Various paintings by Roy Lichtenstein, the most cerebral of Pop artists, raise the issue of self portraiture. The artist initially presents himself with his palette before an easel. The source of an early pre-Pop portrait indicates his self-effacing humor. There are also abstract self portraits inspired by the work of the Futurist painter, Severini. Most problematic of all is Lichtenstein's "Self Portrait" (1978) in which a blank mirror appears on top of a t-shirt. The depiction of an artist wearing a beret in his studio and "Man Hit by the 21st Century" are also identified as self portraits. Lichtenstein clearly liked to be portrayed. Photographs by Rudy Burckhardt, Robert Mapplethorpe as well as portraits by Chuck Close and Andy Warhol establish that he enjoyed being portrayed. Lichtenstein clearly mocked the notion of any kind of unconscious revelations provided by a frontal self portrait. I believe that if Roy Lichtenstein wanted to paint a self-portrait, he would have. His self portraiture, as I intend to demonstrate, appears in many significant ways.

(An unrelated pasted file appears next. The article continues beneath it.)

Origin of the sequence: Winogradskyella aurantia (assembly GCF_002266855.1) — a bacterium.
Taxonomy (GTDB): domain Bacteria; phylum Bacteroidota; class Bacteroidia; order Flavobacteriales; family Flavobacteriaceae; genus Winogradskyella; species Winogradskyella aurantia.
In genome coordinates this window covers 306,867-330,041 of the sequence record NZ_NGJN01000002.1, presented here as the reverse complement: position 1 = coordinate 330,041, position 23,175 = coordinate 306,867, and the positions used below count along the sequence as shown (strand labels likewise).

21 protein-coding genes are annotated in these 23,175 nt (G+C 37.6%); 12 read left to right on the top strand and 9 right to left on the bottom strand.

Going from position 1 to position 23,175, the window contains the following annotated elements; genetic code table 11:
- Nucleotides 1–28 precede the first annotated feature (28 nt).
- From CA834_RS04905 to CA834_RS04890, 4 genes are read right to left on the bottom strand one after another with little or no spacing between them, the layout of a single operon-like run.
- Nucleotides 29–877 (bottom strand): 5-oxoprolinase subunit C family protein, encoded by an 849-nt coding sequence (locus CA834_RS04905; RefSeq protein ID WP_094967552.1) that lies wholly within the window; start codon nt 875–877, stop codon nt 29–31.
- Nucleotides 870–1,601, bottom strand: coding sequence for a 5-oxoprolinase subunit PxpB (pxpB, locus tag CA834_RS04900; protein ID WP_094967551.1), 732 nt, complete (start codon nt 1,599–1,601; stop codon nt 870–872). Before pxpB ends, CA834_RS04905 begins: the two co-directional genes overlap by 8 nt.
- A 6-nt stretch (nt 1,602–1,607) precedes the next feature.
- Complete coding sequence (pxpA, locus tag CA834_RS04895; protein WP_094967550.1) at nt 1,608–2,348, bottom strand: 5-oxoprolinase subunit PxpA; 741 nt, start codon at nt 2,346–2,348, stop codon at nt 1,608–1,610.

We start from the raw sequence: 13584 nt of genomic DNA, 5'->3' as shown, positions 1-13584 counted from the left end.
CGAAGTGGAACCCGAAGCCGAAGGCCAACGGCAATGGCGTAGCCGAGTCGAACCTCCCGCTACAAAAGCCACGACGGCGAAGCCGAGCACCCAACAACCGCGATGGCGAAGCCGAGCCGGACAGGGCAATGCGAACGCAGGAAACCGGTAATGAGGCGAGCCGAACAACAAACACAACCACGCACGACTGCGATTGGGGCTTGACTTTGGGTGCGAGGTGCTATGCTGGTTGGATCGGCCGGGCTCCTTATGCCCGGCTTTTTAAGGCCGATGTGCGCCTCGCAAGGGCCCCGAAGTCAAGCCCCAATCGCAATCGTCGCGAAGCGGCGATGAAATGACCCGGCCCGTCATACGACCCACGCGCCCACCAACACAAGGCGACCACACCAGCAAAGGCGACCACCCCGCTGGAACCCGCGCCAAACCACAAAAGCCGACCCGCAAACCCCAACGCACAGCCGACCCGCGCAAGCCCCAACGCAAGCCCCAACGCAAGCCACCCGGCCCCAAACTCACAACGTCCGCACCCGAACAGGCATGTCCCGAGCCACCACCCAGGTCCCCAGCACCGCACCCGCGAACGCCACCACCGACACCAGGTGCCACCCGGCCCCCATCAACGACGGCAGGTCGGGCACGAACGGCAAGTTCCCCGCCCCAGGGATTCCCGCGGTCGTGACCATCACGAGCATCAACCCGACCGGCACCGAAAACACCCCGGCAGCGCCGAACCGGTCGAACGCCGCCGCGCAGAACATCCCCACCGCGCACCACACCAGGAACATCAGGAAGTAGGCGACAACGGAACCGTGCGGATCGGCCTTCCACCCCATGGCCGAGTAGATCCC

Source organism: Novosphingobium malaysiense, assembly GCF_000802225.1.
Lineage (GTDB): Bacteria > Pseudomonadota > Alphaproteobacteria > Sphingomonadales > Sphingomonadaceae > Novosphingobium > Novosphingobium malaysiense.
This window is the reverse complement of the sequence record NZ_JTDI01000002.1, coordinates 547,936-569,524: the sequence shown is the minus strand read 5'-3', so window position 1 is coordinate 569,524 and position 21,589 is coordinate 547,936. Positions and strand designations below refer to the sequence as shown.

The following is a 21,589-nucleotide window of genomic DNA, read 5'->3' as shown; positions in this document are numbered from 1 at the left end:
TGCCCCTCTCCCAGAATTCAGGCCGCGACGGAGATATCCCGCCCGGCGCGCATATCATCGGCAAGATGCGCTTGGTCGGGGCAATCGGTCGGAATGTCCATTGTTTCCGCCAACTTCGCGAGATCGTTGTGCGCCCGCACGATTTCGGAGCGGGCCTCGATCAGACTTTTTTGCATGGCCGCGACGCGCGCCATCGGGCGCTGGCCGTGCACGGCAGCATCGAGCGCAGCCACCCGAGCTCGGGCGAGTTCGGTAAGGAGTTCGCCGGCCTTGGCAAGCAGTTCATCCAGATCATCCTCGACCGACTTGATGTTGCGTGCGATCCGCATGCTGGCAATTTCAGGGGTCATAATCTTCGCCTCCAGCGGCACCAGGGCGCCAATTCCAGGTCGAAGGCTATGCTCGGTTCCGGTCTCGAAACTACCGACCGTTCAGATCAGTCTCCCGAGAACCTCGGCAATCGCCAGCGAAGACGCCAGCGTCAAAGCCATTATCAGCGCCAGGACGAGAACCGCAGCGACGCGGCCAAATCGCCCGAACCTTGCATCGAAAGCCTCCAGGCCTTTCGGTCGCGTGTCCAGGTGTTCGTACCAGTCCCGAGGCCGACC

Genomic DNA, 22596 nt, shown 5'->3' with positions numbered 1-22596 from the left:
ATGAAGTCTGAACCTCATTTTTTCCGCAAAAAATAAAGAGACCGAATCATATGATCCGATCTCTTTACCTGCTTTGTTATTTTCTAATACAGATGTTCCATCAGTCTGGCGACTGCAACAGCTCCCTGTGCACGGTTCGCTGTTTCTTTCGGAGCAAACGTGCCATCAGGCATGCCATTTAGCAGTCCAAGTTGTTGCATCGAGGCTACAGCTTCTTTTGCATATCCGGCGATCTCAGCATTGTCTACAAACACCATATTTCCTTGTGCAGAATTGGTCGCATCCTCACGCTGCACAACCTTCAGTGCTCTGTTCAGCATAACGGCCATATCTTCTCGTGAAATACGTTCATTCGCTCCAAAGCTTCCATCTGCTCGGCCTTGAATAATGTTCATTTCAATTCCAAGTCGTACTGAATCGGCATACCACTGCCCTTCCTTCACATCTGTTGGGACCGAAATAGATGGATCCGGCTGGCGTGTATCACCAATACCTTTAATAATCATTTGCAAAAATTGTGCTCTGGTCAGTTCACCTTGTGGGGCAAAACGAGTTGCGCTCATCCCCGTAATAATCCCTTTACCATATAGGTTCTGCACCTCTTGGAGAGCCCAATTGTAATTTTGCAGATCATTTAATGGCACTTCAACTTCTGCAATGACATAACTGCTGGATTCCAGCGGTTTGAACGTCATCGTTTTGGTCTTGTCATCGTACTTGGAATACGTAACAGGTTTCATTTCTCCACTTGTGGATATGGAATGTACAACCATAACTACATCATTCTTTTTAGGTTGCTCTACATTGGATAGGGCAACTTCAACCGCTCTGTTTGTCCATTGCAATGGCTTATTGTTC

|Keywords:||Self-Portraits, Roy Lichtenstein|
Associate Professor, Division of Art History, Kent State University, Cleveland, Ohio, USA
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